Massachusetts pension fund joins climate fight
The board that oversees the state’s $104.1 billion pension fund voted on Thursday to start using its shareholder power to pressure companies to take action on climate change.
The Massachusetts Pension Reserves Investment Management Board, which is chaired by State Treasurer Deborah Goldberg voted unanimously in favor of the new guidelines, which essentially turn pension fund managers into shareholder-activists. It asks them to vote against all the directors of the companies in which the fund is invested if they do not make plans to keep warming to 1.5 degrees Celsius or achieve net zero emissions by 2050.
The pension fund vote is an alternative to fossil fuel divestment, a step several local and institutional funds have taken in recent years, and which the state of Maine decided to take this summer. Instead of taking money away from every company involved in the fossil fuel industry, the Massachusetts pension fund will try to transform the business practices of the companies it invests in from within, urging them to reduce their emissions and to align with the objectives of the Paris Climate Accord.
“This vote not only benefits our retirees and taxpayers with its positive environmental outcomes, but has significant potential to increase our bottom line,” Goldberg said in a statement. “This is a more active approach to achieving our financial goals while having a productive long-term impact on our changing climate.”
If a company in which the fund is invested fails to provide a plan aligned with the goal of limiting warming to 1.5 degrees Celsius, or if it fails to develop a plan to achieve net zero emissions by 2050, the new guideline would require fund administrators to vote against the company board members. The message: align yourself with ambitious climate goals or risk losing your place on your company’s board.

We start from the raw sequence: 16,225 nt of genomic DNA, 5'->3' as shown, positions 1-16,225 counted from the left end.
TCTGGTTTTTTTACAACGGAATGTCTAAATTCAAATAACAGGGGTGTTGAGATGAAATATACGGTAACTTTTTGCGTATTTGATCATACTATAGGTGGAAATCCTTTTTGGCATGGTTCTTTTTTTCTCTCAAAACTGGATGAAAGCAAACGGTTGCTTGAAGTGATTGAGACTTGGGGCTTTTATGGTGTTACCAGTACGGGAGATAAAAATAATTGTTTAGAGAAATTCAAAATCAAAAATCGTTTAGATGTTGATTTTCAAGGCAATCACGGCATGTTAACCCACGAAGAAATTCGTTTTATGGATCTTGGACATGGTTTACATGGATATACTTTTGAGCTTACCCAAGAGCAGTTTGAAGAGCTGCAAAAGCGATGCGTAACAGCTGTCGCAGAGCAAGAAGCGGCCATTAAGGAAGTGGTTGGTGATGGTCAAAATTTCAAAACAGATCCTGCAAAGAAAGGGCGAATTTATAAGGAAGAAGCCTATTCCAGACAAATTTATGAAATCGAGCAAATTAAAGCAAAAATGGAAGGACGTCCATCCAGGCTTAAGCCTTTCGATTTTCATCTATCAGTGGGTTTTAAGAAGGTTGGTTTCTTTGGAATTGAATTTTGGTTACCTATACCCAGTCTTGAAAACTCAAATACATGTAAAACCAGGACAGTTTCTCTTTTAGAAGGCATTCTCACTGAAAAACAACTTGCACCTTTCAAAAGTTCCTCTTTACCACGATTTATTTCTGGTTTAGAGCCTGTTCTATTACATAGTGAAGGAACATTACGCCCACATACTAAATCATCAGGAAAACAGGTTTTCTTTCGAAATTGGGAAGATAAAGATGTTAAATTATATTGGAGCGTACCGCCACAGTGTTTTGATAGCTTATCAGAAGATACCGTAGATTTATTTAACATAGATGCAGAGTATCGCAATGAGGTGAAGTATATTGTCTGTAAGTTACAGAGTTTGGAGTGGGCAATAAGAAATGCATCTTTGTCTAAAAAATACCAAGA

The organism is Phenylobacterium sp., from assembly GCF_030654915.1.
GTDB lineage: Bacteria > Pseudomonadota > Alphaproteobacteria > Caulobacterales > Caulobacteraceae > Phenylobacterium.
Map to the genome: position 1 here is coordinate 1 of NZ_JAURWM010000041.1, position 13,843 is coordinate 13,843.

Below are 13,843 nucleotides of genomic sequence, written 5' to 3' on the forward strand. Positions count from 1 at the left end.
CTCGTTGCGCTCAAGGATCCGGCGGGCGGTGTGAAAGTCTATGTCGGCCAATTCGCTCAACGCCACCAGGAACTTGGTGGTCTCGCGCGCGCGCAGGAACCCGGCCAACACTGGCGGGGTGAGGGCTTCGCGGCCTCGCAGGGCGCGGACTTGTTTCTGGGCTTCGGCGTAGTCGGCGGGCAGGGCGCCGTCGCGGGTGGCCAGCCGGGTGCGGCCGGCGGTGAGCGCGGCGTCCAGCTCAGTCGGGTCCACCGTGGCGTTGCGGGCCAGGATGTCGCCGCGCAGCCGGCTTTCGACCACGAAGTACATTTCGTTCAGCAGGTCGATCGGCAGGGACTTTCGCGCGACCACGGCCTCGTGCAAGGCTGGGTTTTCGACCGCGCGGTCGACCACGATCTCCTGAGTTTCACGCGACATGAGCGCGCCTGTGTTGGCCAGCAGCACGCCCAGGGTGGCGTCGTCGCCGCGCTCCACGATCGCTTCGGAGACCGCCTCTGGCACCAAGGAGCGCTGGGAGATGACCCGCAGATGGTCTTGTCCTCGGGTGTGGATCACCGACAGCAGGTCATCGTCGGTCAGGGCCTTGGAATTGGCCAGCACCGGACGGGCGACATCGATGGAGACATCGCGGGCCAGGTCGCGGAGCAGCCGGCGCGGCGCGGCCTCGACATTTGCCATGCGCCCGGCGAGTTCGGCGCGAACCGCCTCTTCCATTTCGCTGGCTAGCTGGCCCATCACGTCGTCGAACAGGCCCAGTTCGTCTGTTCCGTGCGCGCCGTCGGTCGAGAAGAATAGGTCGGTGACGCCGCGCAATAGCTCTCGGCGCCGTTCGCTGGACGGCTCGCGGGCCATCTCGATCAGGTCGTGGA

There is recent precedent for this kind of action. In May last year, a small, activist hedge fund successfully overthrew at least two Exxon Mobil Corp board members. with the aim of forcing the company to align its activities with the fight against climate change.
Ahead of the vote, the union SEIU Local 509 — which represents 20,000 health and human services workers and educators, including 8,000 state workers — wrote in support of the move.
“Extreme heat, dangerous storms, wildfires, floods, droughts and the rest affect us all, but those with fewer resources and less energy are affected more, and the situation is getting worse,” wrote union president Kathleen Flanagan and president Peter MacKinnon. “We don’t want our retirement funds used to continue this destruction.”
To have a decent retirement, they wrote, they “need a livable world to retire on.”
In addition to the proxy voting measure on climate change, the pension fund voted to create an environmental, social and corporate governance committee made up of industry experts. The committee’s goal — which the board says was a first national effort — will be to focus on how to use the fund to promote worker safety, foster diversity and fight climate change, while maintaining and increasing the size of the fund.
Mary Cerulli of the Boston-based group Climate Finance Action has worked with Goldberg for years to help leverage the fund to fight climate change. “These voting guidelines are a great move for Massachusetts and other state treasurers and comptrollers should follow suit,” she said.
Mindy Lubber, chief executive and president of Ceres, a Boston-based group that promotes climate action in the corporate world, said Thursday’s vote adds the Massachusetts pension fund to the group of shareholders who have warned companies and their directors “that if they fail to address the risks associated with climate change and implement climate practices and policies that will contribute to the transition to a net-zero emissions economy, these shareholders will hold them accountable.”